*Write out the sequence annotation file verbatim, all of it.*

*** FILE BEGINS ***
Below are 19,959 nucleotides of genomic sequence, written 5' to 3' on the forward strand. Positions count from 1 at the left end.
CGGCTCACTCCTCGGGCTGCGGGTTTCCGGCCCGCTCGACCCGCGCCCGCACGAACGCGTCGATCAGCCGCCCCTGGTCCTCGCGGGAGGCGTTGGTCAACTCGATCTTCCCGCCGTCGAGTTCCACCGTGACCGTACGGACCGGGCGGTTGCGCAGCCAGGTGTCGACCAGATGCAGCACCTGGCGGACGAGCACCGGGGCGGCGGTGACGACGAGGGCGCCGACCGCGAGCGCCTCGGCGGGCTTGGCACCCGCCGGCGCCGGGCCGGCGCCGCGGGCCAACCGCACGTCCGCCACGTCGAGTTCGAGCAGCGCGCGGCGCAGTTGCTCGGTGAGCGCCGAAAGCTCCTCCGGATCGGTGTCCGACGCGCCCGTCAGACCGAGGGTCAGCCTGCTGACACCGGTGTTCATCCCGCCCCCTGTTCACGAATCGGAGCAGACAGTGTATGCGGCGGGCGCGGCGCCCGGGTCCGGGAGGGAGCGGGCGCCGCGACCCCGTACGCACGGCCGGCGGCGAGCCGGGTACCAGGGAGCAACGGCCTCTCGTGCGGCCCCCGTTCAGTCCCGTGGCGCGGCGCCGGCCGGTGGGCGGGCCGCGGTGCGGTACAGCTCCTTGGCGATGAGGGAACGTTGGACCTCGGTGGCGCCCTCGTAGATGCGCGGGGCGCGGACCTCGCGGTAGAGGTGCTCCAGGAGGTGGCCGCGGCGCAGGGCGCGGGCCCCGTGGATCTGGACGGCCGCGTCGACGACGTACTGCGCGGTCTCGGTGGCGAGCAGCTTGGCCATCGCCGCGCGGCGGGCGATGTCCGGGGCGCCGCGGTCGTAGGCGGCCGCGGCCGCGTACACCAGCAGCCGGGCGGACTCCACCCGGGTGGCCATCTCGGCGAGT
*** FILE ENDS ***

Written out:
Below are 19,959 nucleotides of genomic sequence, written 5' to 3' on the forward strand. Positions count from 1 at the left end.
CGGCTCACTCCTCGGGCTGCGGGTTTCCGGCCCGCTCGACCCGCGCCCGCACGAACGCGTCGATCAGCCGCCCCTGGTCCTCGCGGGAGGCGTTGGTCAACTCGATCTTCCCGCCGTCGAGTTCCACCGTGACCGTACGGACCGGGCGGTTGCGCAGCCAGGTGTCGACCAGATGCAGCACCTGGCGGACGAGCACCGGGGCGGCGGTGACGACGAGGGCGCCGACCGCGAGCGCCTCGGCGGGCTTGGCACCCGCCGGCGCCGGGCCGGCGCCGCGGGCCAACCGCACGTCCGCCACGTCGAGTTCGAGCAGCGCGCGGCGCAGTTGCTCGGTGAGCGCCGAAAGCTCCTCCGGATCGGTGTCCGACGCGCCCGTCAGACCGAGGGTCAGCCTGCTGACACCGGTGTTCATCCCGCCCCCTGTTCACGAATCGGAGCAGACAGTGTATGCGGCGGGCGCGGCGCCCGGGTCCGGGAGGGAGCGGGCGCCGCGACCCCGTACGCACGGCCGGCGGCGAGCCGGGTACCAGGGAGCAACGGCCTCTCGTGCGGCCCCCGTTCAGTCCCGTGGCGCGGCGCCGGCCGGTGGGCGGGCCGCGGTGCGGTACAGCTCCTTGGCGATGAGGGAACGTTGGACCTCGGTGGCGCCCTCGTAGATGCGCGGGGCGCGGACCTCGCGGTAGAGGTGCTCCAGGAGGTGGCCGCGGCGCAGGGCGCGGGCCCCGTGGATCTGGACGGCCGCGTCGACGACGTACTGCGCGGTCTCGGTGGCGAGCAGCTTGGCCATCGCCGCGCGGCGGGCGATGTCCGGGGCGCCGCGGTCGTAGGCGGCCGCGGCCGCGTACACCAGCAGCCGGGCGGACTCCACCCGGGTGGCCATCTCGGCGAGT